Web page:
What I want
I have so many hours of things to do and not enough time to do them all. I can’t remember what was happening in the book I’ve been reading every night for the last week. But I also need some grounding right now, so I’m feeling my way through the things I want in my life and the things I don’t want.
I know that I want to craft beautiful and touching and impactful things. I want to make things that people connect with. I want to make things that don’t exist in the world, but should. I want to know that other people think those things should exist, too. And I want to meet those people, and know that we both had this same indescribable and complex yearning, and that that yearning could only be fulfilled by this thing that now exists because I made it. I want to bring joy and wonder and surprise and quietness and magic, and a place to just feel and not think, and to let them have that moment without having to do anything in return.
And I don’t want to be standing there, watching them, as if waiting for a “thank you” or “nice work” or “wow you’re so creative”. I don’t want to even be there at all. I just want the thing I made to be there in the world, and for people to know that someone else wanted the same thing that they wanted, and that it now exists.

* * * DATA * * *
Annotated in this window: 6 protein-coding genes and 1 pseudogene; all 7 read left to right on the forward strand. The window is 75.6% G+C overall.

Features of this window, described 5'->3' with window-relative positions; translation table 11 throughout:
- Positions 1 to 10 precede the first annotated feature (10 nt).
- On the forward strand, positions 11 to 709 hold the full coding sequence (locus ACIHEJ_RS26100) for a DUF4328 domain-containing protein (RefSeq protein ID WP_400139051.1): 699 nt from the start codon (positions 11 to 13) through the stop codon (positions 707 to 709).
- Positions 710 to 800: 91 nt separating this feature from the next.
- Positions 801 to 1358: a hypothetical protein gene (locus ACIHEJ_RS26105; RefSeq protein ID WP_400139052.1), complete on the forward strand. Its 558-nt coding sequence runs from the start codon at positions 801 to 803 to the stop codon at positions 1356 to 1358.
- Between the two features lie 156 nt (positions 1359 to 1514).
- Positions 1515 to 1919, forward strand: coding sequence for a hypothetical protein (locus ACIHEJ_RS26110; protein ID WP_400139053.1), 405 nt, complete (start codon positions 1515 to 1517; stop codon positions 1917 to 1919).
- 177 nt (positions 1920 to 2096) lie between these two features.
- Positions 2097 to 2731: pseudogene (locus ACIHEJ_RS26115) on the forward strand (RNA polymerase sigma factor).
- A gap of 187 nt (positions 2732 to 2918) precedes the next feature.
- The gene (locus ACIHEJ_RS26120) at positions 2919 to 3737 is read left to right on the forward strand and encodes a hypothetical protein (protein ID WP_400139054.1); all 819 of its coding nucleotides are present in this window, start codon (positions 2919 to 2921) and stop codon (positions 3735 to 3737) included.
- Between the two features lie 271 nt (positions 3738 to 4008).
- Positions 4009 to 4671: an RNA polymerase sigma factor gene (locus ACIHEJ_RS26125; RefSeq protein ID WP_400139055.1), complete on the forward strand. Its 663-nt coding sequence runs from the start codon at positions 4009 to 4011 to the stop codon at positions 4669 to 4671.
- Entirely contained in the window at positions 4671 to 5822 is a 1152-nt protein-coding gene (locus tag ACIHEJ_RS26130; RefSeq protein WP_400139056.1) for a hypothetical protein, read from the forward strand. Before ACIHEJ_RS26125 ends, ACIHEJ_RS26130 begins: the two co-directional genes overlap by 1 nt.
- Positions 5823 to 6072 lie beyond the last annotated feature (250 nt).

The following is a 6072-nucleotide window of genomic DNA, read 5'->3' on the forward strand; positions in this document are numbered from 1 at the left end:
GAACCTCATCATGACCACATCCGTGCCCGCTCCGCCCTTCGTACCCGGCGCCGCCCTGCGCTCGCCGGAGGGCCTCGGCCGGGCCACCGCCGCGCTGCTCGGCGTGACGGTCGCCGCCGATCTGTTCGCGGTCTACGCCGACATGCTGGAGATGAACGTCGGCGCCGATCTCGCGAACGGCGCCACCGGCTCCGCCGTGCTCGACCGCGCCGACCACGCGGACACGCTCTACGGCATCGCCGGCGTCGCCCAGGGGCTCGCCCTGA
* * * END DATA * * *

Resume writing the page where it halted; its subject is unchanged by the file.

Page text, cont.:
I really dislike it when creators are hanging around their work, unavoidably inciting praise from visitors fabricated in the moment out of politeness. Or even worse, they police their work, and try to tell people how to experience it. This is a sure sign of failure. Look, artists: the worst thing you can do to someone who is trying to experience your art is to tell them they are experiencing it wrong. The second worst thing you can do is ask them to tell you, a complete stranger, what their experience was like, or ask them if they “liked it”. How can you possibly expect someone to be vulnerable and open and transformed in one moment, and then force them to make up some trite compliment or response to you in the next moment? You are not your art. They want to meet your art, talk to your art, hug it and ask it where it’s been all their life. But your art is not you. Don’t make them talk to you, don’t make them talk to anyone. Don’t make them halt this process of intricate emotions and memories and feelings just to cram them into polite and logical words and sentences. Just let them have their moment of openness, their vulnerability to something powerful, their transformation.
I love talking about art. I love digging in to the new emotional shapes and colors that art creates in me, and seeing if others’ emotions are the same shape and color. But this is processing, and analyzing, and comparing, and words. The conversation is not the experience. We crave the experience way more than we crave the conversations about experiences. I can’t tell someone to be joyful, or surprised, or contemplative, or wondrous. But I can give someone these feelings, someone I’ve never met, in ways they never expected. That’s what I want.